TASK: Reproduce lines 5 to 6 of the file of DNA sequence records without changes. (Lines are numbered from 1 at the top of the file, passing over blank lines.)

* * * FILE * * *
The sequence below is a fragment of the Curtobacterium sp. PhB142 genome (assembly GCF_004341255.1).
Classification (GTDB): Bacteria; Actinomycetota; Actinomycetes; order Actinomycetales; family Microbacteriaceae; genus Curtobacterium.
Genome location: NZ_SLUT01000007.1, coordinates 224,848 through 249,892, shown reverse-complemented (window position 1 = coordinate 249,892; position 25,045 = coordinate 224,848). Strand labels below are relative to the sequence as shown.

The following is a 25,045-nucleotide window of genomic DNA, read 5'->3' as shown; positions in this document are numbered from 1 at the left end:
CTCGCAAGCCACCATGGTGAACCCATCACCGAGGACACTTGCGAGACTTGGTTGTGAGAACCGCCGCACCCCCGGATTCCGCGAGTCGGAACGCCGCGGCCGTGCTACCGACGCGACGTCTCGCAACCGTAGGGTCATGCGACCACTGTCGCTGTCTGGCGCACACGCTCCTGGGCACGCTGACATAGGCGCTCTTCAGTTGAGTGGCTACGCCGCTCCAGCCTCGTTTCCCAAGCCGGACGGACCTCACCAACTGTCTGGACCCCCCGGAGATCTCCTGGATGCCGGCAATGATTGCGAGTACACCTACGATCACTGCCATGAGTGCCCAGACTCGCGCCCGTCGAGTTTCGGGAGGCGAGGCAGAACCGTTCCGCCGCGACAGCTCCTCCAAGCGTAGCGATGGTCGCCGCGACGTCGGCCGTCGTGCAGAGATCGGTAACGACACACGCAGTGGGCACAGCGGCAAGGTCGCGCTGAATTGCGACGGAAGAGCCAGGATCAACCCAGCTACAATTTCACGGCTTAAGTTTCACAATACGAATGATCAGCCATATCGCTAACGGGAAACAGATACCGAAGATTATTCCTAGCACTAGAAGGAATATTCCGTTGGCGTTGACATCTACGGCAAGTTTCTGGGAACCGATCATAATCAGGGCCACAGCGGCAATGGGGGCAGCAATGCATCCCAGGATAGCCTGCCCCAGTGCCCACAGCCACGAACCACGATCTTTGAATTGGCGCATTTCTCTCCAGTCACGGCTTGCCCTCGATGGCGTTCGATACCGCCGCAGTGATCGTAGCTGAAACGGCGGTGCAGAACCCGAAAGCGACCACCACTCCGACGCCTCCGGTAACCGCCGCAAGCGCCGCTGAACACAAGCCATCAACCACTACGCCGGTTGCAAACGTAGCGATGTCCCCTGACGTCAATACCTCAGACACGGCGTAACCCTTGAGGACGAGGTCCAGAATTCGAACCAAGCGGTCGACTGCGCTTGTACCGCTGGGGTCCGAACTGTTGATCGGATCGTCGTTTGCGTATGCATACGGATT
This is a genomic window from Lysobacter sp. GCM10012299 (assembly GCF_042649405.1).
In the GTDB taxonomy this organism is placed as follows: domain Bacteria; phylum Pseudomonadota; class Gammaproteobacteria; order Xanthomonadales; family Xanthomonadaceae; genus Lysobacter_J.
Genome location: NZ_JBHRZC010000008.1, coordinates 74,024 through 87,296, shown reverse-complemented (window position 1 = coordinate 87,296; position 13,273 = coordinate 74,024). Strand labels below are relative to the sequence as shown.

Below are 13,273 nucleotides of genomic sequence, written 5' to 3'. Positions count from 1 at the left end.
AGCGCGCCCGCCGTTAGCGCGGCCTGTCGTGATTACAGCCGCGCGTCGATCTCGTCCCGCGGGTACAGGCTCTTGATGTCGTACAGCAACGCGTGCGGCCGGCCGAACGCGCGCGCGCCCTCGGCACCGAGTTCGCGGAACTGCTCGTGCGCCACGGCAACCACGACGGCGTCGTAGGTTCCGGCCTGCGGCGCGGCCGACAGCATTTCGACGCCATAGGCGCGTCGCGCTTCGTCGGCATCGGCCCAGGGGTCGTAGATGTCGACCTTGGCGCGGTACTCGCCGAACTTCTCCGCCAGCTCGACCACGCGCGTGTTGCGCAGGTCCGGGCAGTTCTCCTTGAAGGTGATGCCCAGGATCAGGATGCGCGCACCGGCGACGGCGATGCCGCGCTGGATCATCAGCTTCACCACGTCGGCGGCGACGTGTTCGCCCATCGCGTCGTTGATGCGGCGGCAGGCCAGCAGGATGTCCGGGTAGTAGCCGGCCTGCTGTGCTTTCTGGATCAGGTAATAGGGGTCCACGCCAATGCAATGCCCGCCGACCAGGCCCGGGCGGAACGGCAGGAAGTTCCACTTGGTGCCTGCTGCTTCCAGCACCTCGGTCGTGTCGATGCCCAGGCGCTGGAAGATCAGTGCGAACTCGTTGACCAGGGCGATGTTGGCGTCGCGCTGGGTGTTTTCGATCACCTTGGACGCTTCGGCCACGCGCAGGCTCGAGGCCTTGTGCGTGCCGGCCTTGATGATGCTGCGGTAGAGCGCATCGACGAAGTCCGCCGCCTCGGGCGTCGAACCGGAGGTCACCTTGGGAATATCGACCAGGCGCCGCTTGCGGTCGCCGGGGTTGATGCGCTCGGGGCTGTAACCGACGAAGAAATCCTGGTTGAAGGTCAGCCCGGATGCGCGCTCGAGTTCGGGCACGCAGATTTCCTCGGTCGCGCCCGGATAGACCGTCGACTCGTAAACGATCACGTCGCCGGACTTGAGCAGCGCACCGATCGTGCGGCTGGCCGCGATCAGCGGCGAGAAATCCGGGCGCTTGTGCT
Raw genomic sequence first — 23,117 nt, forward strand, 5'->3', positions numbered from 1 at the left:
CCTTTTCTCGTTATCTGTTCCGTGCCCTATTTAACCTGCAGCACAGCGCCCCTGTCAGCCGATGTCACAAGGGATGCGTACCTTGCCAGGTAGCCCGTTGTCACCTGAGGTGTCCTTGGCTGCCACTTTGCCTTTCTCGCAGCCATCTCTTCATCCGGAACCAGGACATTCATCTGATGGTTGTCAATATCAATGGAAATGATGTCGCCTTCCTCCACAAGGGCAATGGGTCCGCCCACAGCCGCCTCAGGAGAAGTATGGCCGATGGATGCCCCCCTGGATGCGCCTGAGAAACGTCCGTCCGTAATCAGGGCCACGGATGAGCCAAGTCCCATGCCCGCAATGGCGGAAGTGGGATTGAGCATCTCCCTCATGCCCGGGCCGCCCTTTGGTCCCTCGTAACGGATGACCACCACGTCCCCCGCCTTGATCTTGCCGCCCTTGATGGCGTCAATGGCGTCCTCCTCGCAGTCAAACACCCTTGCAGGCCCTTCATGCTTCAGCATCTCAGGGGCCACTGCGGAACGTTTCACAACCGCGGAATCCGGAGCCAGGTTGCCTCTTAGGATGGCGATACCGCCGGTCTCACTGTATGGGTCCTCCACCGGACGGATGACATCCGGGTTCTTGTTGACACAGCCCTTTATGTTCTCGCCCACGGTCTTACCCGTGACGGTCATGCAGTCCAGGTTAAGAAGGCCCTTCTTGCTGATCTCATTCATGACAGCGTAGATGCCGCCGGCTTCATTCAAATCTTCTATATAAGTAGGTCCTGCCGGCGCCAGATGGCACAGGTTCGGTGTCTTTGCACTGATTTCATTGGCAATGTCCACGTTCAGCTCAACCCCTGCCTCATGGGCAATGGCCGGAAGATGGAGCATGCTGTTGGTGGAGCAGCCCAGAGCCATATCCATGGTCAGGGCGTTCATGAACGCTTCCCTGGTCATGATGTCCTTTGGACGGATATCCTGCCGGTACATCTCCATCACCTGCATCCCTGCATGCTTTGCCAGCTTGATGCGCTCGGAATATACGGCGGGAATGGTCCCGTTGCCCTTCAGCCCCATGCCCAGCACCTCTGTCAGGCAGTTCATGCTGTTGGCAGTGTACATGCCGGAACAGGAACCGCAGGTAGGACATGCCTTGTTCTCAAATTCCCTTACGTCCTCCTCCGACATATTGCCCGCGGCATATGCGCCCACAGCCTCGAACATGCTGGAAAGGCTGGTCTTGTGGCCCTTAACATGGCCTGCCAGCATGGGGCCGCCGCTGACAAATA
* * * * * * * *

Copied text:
CTCGCAAGCCACCATGGTGAACCCATCACCGAGGACACTTGCGAGACTTGGTTGTGAGAACCGCCGCACCCCCGGATTCCGCGAGTCGGAACGCCGCGGCCGTGCTACCGACGCGACGTCTCGCAACCGTAGGGTCATGCGACCACTGTCGCTGTCTGGCGCACACGCTCCTGGGCACGCTGACATAGGCGCTCTTCAGTTGAGTGGCTACGCCGCTCCAGCCTCGTTTCCCAAGCCGGACGGACCTCACCAACTGTCTGGACCCCCCGGAGATCTCCTGGATGCCGGCAATGATTGCGAGTACACCTACGATCACTGCCATGAGTGCCCAGACTCGCGCCCGTCGAGTTTCGGGAGGCGAGGCAGAACCGTTCCGCCGCGACAGCTCCTCCAAGCGTAGCGATGGTCGCCGCGACGTCGGCCGTCGTGCAGAGATCGGTAACGACACACGCAGTGGGCACAGCGGCAAGGTCGCGCTGAATTGCGACGGAAGAGCCAGGATCAACCCAGCTACAATTTCACGGCTTAAGTTTCACAATACGAATGATCAGCCATATCGCTAACGGGAAACAGATACCGAAGATTATTCCTAGCACTAGAAGGAATATTCCGTTGGCGTTGACATCTACGGCAAGTTTCTGGGAACCGATCATAATCAGGGCCACAGCGGCAATGGGGGCAGCAATGCATCCCAGGATAGCCTGCCCCAGTGCCCACAGCCACGAACCACGATCTTTGAATTGGCGCATTTCTCTCCAGTCACGGCTTGCCCTCGATGGCGTTCGATACCGCCGCAGTGATCGTAGCTGAAACGGCGGTGCAGAACCCGAAAGCGACCACCACTCCGACGCCTCCGGTAACCGCCGCAAGCGCCGCTGAACACAAGCCATCAACCACTACGCCGGTTGCAAACGTAGCGATGTCCCCTGACGTCAATACCTCAGACACGGCGTAACCCTTGAGGACGAGGTCCAGAATTCGAACCAAGCGGTCGACTGCGCTTGTACCGCTGGGGTCCGAACTGTTGATCGGATCGTCGTTTGCGTATGCATACGGATT
This is a genomic window from Lysobacter sp. GCM10012299 (assembly GCF_042649405.1).